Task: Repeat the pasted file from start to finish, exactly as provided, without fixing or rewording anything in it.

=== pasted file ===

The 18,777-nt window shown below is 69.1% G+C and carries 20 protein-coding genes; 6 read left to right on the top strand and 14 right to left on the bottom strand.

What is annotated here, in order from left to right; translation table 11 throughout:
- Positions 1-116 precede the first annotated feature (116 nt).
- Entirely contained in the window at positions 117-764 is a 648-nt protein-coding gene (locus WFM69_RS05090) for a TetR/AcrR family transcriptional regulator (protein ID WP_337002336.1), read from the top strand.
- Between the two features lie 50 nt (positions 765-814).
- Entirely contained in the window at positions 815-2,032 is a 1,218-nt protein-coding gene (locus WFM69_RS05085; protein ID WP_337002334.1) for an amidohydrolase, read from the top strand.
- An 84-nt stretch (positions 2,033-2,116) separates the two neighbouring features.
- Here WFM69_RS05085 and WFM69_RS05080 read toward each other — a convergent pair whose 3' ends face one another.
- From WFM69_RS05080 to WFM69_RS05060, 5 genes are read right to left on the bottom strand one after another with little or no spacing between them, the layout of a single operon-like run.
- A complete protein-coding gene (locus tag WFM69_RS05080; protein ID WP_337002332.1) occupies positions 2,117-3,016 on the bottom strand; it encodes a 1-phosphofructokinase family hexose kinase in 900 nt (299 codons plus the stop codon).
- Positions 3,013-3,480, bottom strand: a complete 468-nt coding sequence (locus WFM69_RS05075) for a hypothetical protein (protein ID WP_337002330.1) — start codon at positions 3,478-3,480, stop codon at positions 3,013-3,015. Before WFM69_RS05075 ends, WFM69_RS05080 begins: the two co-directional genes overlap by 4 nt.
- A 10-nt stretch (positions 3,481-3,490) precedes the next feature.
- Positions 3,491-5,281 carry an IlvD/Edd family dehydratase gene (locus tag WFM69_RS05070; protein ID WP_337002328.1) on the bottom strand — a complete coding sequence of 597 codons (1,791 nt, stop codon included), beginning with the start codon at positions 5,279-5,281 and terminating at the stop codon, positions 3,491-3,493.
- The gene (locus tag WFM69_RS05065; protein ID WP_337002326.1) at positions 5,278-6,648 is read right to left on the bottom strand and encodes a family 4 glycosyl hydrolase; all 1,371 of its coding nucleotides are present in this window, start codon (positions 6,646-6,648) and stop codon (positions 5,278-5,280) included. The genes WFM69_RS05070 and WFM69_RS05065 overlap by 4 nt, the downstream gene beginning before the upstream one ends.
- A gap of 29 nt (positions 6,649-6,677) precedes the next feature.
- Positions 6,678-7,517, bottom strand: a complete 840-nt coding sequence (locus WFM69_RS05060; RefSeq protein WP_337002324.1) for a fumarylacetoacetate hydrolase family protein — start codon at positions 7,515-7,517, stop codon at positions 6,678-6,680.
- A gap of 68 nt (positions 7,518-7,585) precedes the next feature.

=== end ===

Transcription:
The 18,777-nt window shown below is 69.1% G+C and carries 20 protein-coding genes; 6 read left to right on the top strand and 14 right to left on the bottom strand.

What is annotated here, in order from left to right; translation table 11 throughout:
- Positions 1-116 precede the first annotated feature (116 nt).
- Entirely contained in the window at positions 117-764 is a 648-nt protein-coding gene (locus WFM69_RS05090) for a TetR/AcrR family transcriptional regulator (protein ID WP_337002336.1), read from the top strand.
- Between the two features lie 50 nt (positions 765-814).
- Entirely contained in the window at positions 815-2,032 is a 1,218-nt protein-coding gene (locus WFM69_RS05085; protein ID WP_337002334.1) for an amidohydrolase, read from the top strand.
- An 84-nt stretch (positions 2,033-2,116) separates the two neighbouring features.
- Here WFM69_RS05085 and WFM69_RS05080 read toward each other — a convergent pair whose 3' ends face one another.
- From WFM69_RS05080 to WFM69_RS05060, 5 genes are read right to left on the bottom strand one after another with little or no spacing between them, the layout of a single operon-like run.
- A complete protein-coding gene (locus tag WFM69_RS05080; protein ID WP_337002332.1) occupies positions 2,117-3,016 on the bottom strand; it encodes a 1-phosphofructokinase family hexose kinase in 900 nt (299 codons plus the stop codon).
- Positions 3,013-3,480, bottom strand: a complete 468-nt coding sequence (locus WFM69_RS05075) for a hypothetical protein (protein ID WP_337002330.1) — start codon at positions 3,478-3,480, stop codon at positions 3,013-3,015. Before WFM69_RS05075 ends, WFM69_RS05080 begins: the two co-directional genes overlap by 4 nt.
- A 10-nt stretch (positions 3,481-3,490) precedes the next feature.
- Positions 3,491-5,281 carry an IlvD/Edd family dehydratase gene (locus tag WFM69_RS05070; protein ID WP_337002328.1) on the bottom strand — a complete coding sequence of 597 codons (1,791 nt, stop codon included), beginning with the start codon at positions 5,279-5,281 and terminating at the stop codon, positions 3,491-3,493.
- The gene (locus tag WFM69_RS05065; protein ID WP_337002326.1) at positions 5,278-6,648 is read right to left on the bottom strand and encodes a family 4 glycosyl hydrolase; all 1,371 of its coding nucleotides are present in this window, start codon (positions 6,646-6,648) and stop codon (positions 5,278-5,280) included. The genes WFM69_RS05070 and WFM69_RS05065 overlap by 4 nt, the downstream gene beginning before the upstream one ends.
- A gap of 29 nt (positions 6,649-6,677) precedes the next feature.
- Positions 6,678-7,517, bottom strand: a complete 840-nt coding sequence (locus WFM69_RS05060; RefSeq protein WP_337002324.1) for a fumarylacetoacetate hydrolase family protein — start codon at positions 7,515-7,517, stop codon at positions 6,678-6,680.
- A gap of 68 nt (positions 7,518-7,585) precedes the next feature.